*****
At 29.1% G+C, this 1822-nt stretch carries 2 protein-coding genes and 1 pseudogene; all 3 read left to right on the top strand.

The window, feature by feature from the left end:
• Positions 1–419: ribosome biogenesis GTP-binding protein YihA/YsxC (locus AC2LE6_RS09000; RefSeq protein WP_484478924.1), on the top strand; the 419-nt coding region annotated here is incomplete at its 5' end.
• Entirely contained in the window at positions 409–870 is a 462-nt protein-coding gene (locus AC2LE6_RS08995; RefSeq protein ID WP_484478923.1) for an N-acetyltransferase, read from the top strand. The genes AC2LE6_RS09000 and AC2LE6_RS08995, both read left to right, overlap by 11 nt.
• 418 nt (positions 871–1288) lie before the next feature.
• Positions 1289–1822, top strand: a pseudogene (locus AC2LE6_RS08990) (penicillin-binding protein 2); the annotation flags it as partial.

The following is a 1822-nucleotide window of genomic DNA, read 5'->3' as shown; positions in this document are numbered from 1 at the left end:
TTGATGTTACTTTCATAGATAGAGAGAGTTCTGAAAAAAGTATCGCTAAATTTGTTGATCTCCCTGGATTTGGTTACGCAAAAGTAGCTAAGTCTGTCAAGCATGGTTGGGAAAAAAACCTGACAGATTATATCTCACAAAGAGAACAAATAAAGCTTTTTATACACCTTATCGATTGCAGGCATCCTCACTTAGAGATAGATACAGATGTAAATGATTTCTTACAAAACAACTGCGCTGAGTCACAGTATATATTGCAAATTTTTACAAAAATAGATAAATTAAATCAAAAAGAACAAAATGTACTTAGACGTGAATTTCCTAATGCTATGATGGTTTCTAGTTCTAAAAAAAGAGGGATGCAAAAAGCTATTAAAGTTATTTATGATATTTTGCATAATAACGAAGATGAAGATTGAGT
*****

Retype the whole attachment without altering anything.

At 29.1% G+C, this 1822-nt stretch carries 2 protein-coding genes and 1 pseudogene; all 3 read left to right on the top strand.

The window, feature by feature from the left end:
• Positions 1–419: ribosome biogenesis GTP-binding protein YihA/YsxC (locus AC2LE6_RS09000; RefSeq protein WP_484478924.1), on the top strand; the 419-nt coding region annotated here is incomplete at its 5' end.
• Entirely contained in the window at positions 409–870 is a 462-nt protein-coding gene (locus AC2LE6_RS08995; RefSeq protein ID WP_484478923.1) for an N-acetyltransferase, read from the top strand. The genes AC2LE6_RS09000 and AC2LE6_RS08995, both read left to right, overlap by 11 nt.
• 418 nt (positions 871–1288) lie before the next feature.
• Positions 1289–1822, top strand: a pseudogene (locus AC2LE6_RS08990) (penicillin-binding protein 2); the annotation flags it as partial.

The following is a 1822-nucleotide window of genomic DNA, read 5'->3' as shown; positions in this document are numbered from 1 at the left end:
TTGATGTTACTTTCATAGATAGAGAGAGTTCTGAAAAAAGTATCGCTAAATTTGTTGATCTCCCTGGATTTGGTTACGCAAAAGTAGCTAAGTCTGTCAAGCATGGTTGGGAAAAAAACCTGACAGATTATATCTCACAAAGAGAACAAATAAAGCTTTTTATACACCTTATCGATTGCAGGCATCCTCACTTAGAGATAGATACAGATGTAAATGATTTCTTACAAAACAACTGCGCTGAGTCACAGTATATATTGCAAATTTTTACAAAAATAGATAAATTAAATCAAAAAGAACAAAATGTACTTAGACGTGAATTTCCTAATGCTATGATGGTTTCTAGTTCTAAAAAAAGAGGGATGCAAAAAGCTATTAAAGTTATTTATGATATTTTGCATAATAACGAAGATGAAGATTGAGT